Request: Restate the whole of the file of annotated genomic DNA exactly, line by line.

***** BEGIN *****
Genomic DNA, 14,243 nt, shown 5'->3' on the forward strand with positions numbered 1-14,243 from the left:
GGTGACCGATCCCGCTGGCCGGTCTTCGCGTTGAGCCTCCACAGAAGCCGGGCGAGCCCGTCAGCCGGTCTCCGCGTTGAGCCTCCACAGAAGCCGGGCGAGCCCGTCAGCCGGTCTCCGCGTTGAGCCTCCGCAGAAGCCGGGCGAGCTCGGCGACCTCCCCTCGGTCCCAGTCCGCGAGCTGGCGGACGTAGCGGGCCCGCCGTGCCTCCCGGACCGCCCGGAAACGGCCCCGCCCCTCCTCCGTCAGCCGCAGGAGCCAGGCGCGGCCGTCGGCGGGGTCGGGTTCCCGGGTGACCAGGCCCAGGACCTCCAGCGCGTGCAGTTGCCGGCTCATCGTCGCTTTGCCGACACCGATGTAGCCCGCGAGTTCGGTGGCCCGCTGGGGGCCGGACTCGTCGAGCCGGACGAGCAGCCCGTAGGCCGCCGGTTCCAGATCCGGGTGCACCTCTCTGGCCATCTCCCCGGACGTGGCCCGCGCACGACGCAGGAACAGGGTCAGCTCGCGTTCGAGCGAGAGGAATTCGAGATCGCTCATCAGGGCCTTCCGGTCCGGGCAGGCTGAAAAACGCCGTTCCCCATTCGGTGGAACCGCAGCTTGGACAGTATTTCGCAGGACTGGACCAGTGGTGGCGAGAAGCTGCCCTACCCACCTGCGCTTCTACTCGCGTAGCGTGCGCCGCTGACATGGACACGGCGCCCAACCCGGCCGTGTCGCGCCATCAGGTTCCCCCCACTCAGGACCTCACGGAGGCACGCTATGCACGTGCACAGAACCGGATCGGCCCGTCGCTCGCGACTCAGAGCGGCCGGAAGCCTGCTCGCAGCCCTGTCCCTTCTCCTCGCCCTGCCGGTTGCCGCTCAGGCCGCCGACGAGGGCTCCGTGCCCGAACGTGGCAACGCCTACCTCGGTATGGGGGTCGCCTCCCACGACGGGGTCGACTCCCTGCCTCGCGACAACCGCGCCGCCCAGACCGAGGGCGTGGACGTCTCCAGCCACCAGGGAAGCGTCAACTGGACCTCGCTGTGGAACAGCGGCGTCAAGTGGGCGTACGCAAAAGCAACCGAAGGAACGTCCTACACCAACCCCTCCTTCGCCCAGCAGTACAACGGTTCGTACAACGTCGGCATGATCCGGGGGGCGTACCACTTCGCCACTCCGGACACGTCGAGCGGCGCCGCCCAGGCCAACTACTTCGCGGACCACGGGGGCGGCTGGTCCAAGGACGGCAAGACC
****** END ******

Genomic DNA, 14,243 nt, shown 5'->3' on the forward strand with positions numbered 1-14,243 from the left:
GGTGACCGATCCCGCTGGCCGGTCTTCGCGTTGAGCCTCCACAGAAGCCGGGCGAGCCCGTCAGCCGGTCTCCGCGTTGAGCCTCCACAGAAGCCGGGCGAGCCCGTCAGCCGGTCTCCGCGTTGAGCCTCCGCAGAAGCCGGGCGAGCTCGGCGACCTCCCCTCGGTCCCAGTCCGCGAGCTGGCGGACGTAGCGGGCCCGCCGTGCCTCCCGGACCGCCCGGAAACGGCCCCGCCCCTCCTCCGTCAGCCGCAGGAGCCAGGCGCGGCCGTCGGCGGGGTCGGGTTCCCGGGTGACCAGGCCCAGGACCTCCAGCGCGTGCAGTTGCCGGCTCATCGTCGCTTTGCCGACACCGATGTAGCCCGCGAGTTCGGTGGCCCGCTGGGGGCCGGACTCGTCGAGCCGGACGAGCAGCCCGTAGGCCGCCGGTTCCAGATCCGGGTGCACCTCTCTGGCCATCTCCCCGGACGTGGCCCGCGCACGACGCAGGAACAGGGTCAGCTCGCGTTCGAGCGAGAGGAATTCGAGATCGCTCATCAGGGCCTTCCGGTCCGGGCAGGCTGAAAAACGCCGTTCCCCATTCGGTGGAACCGCAGCTTGGACAGTATTTCGCAGGACTGGACCAGTGGTGGCGAGAAGCTGCCCTACCCACCTGCGCTTCTACTCGCGTAGCGTGCGCCGCTGACATGGACACGGCGCCCAACCCGGCCGTGTCGCGCCATCAGGTTCCCCCCACTCAGGACCTCACGGAGGCACGCTATGCACGTGCACAGAACCGGATCGGCCCGTCGCTCGCGACTCAGAGCGGCCGGAAGCCTGCTCGCAGCCCTGTCCCTTCTCCTCGCCCTGCCGGTTGCCGCTCAGGCCGCCGACGAGGGCTCCGTGCCCGAACGTGGCAACGCCTACCTCGGTATGGGGGTCGCCTCCCACGACGGGGTCGACTCCCTGCCTCGCGACAACCGCGCCGCCCAGACCGAGGGCGTGGACGTCTCCAGCCACCAGGGAAGCGTCAACTGGACCTCGCTGTGGAACAGCGGCGTCAAGTGGGCGTACGCAAAAGCAACCGAAGGAACGTCCTACACCAACCCCTCCTTCGCCCAGCAGTACAACGGTTCGTACAACGTCGGCATGATCCGGGGGGCGTACCACTTCGCCACTCCGGACACGTCGAGCGGCGCCGCCCAGGCCAACTACTTCGCGGACCACGGGGGCGGCTGGTCCAAGGACGGCAAGACC